RuBee is the project name for a new RFID technology. Developed by Visible Assets, and now a candidate for anointing by IEEE as the P1902.1 standard, RuBee is or is not going to replace "traditional" RFID like the EPC Global standard. Here are some of the technical details:
peer-to-peer, radiating, transceiver protocol operating
at wavelengths below 450 Khz. This protocol works
in harsh environments with networks of many thousands
of tags and has an area range of 10 to 50 feet.
One of the advantages of long-wavelength technology
is that the radio tags can be low in cost, near credit
card thin (1.5 mm), and fully programmable using 4
bit processors. Despite their high functionality,
RuBee radio tags have a proven battery life of ten
years or more using low-cost, coin-size lithium batteries.
The RuBee protocol works with both active radio tags
and passive tags that have no battery.
IEEE P1902.1, "IEEE Standard for Long Wavelength
Wireless Network Protocol", will provide for
asset visibility networking that fills the gap between
the non-networked, non-programmable, backscattered,
RFID tags widely used for asset tracking and the high-bandwidth
radiating protocols for IEEE 802.11 local area
networks and IEEE 802.15 personnel area and
IEEE P1902.1 will offer a "real-time, tag searchable"
protocol using IPv4 addresses and subnet addresses
linked to asset taxonomies that run at speeds of 300
to 9,600 Baud. RuBee Visibility Networks are managed
by a low-cost Ethernet enabled router. Individual
tags and tag data may be viewed as a stand-alone,
web server from anywhere in the world. Each RuBee
tag, if properly enabled, can be discovered and monitored
over the World Wide Web using popular search engines
(e.g., Google) or via the Visible Asset's ".tag"
Tag Name Server.
The term "harsh environment" refers to the ability of RuBee to get accurate reads through or near liquids and metals - something traditional passive RFID can't do. A "visibility network" provides not only tracking capabilities, but the ability to update and maintain information about the asset as it moves through manufacturing, its subsequent life cycle, and eventual retirement. This information can also include physical parameters such as temperature or physical shocks. All this comes with an active tag with a 10 to 15 year battery life. Sounds like a good technology for tracking medical devices, eh?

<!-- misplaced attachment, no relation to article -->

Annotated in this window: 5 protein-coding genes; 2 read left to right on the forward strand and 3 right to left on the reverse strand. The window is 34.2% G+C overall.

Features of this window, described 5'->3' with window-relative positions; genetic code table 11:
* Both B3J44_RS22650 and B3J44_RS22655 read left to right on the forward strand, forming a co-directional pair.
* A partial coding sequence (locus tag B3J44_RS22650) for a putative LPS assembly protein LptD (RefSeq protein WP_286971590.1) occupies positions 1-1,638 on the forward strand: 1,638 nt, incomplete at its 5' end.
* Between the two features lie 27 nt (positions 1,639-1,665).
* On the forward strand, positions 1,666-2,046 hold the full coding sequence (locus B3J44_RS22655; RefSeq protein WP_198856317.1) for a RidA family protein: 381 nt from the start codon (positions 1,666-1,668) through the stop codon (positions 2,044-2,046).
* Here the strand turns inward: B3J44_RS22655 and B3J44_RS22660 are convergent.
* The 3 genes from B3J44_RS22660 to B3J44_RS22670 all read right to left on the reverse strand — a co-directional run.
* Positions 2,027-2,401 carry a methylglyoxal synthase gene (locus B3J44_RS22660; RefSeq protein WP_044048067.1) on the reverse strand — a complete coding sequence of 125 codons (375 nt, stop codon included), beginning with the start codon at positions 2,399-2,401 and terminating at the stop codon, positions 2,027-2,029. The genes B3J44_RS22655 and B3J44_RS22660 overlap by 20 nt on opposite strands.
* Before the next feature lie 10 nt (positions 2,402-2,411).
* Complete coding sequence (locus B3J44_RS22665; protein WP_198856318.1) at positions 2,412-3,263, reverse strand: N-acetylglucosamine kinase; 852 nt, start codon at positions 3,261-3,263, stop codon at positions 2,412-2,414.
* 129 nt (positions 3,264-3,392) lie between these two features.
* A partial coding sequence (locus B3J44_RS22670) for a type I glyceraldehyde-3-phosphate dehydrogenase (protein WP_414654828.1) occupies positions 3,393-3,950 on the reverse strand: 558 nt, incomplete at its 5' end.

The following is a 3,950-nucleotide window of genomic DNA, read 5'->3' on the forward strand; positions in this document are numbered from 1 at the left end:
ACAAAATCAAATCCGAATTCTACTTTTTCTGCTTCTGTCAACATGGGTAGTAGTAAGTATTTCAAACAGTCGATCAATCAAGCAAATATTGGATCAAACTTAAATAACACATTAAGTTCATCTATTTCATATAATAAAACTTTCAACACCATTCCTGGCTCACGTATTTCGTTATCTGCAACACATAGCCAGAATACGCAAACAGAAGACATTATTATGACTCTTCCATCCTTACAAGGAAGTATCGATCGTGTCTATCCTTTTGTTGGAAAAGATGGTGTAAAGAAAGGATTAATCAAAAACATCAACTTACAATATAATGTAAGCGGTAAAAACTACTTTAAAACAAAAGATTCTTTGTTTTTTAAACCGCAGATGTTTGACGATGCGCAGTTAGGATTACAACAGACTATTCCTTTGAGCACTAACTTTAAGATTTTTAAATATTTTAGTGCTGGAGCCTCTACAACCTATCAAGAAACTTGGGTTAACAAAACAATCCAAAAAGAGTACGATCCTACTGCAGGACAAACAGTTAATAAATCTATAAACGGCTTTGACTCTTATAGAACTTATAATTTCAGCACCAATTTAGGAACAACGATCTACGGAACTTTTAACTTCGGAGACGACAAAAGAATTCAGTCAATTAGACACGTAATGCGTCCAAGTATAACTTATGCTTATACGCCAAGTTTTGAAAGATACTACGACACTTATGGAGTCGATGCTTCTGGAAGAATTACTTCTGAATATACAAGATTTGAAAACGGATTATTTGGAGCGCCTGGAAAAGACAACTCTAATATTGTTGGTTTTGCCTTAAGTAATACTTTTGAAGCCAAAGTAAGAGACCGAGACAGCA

The RuBee standard will support interoperation of RuBee tags, RuBee chips, RuBee network routers and other equipment. The backers of RuBee reportedly include Hewlett-Packard, Intel, IBM, Sony, Panasonic, Motorola and NCR.
One of the problems with current passive RFID tags is the read rate - the percentage of tags that are actually read when they pass by passive RFID readers. Current read rates average about 70 to 80 percent. In applications where special attention is given to reading all tags, read rates go up to the low 90s. RuBee offers much closer to a 100 percent read rate. What you give up with RuBee is speed - RFID UHF tags can be read at 150 to 200 tags per second. RuBee can do 10 reads per second.
Some are suggesting that RuBee may replace many passive RFID technology installations.
On one level, RuBee addresses the two most striking challenges with
today's RFID deployments: the lack of practical roadmaps to both
cost-effective item-level tagging and creative and pragmatic uses of
active tags to capture environmental data.
But a potentially more interesting rationale lies in the middle
of the politics of standards groups and of corporate bureaucracies.
The typical large corporation today has a culture that often undermines its efforts to do the right thing technologically.
CIOs need an excuse to be able to explore alternatives without
admitting failure. Hello, RuBee, you beautiful gem of an excuse to
explore alternatives to RFID without losing faceor job.